It is fair to say that our speculation the Federal Reserve might use Wednesday’s meeting to raise rates was not well founded, in the end they did nothing. That leaves just 3 meetings this year, September, October and December to meet their target of two rate rises this year. The general opinion of market analysts was that the tone of the statement was less hawkish than could have been expected. The statement did acknowledge that some of the fears in June had abated, in particular that of the impact of a vote in favour of Brexit. The Fed did leave the door open for a rate rise later in the year, though what can change materially in the coming months, that would not have justified acting in July, is hard to understand. It almost sends a more negative statement to the market by not moving than it does by acting.
After last week’s disappointing flash Markit Purchasing Manager surveys, Wednesday produced some good news in the form of better than expected 2nd quarter GDP estimate for the UK economy. The economy grew at 0.6% against estimates of 0.4%, with year on year growth of 2.2%. A level of economic growth that the rest of Europe would be very grateful for. Although GDP estimates are considered backward looking and therefore give little in the way of forward guidance for the state of the economy. In this case the second quarter led into the Brexit vote and there was a lot of speculation that decisions were put on hold ahead of the vote, so perhaps this report is a little more encouraging for the outlook. The more sceptical of the analysts for a more resilient UK economy, pointed to the fact that the statistics show most of the upturn was at the start of the second quarter, and growth faded as the quarter progressed.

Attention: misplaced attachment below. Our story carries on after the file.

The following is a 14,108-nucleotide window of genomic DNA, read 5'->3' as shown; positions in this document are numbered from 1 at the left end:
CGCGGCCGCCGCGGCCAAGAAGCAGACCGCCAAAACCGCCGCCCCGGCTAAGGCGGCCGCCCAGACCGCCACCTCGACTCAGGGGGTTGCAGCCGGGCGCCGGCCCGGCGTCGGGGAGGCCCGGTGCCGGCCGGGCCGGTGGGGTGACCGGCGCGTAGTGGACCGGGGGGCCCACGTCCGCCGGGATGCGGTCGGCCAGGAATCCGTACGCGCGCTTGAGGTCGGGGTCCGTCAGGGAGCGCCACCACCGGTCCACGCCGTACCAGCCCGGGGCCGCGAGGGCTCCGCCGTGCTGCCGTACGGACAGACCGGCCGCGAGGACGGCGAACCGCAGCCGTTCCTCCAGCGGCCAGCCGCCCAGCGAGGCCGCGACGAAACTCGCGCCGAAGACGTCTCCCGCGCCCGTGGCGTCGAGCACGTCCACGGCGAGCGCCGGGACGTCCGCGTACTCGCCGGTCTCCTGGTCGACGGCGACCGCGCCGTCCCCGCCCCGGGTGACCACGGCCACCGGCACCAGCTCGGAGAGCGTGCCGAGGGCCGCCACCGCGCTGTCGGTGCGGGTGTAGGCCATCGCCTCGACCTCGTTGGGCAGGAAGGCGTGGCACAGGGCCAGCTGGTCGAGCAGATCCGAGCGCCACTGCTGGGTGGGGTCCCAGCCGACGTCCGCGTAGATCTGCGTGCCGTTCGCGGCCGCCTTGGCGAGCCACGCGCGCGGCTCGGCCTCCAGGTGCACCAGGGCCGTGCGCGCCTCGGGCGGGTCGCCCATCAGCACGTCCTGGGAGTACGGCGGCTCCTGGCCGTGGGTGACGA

The capital markets took all this news with a fair degree of indifference, as equities in the US and the UK remain dominated by earnings and despite small movements in the indexes themselves one is seeing some large moves in underlying securities as investors react too individual company’s earnings reports. Bonds and currencies likewise showed little reaction to either the better than expected UK GDP data or the Federal Reserves continued lack of action.
The pound after its initial Brexit fall, continues to stabalise around 1.31 against the US dollar. This is despite the comments from the IMF comments that they believe sterling remains overvalued.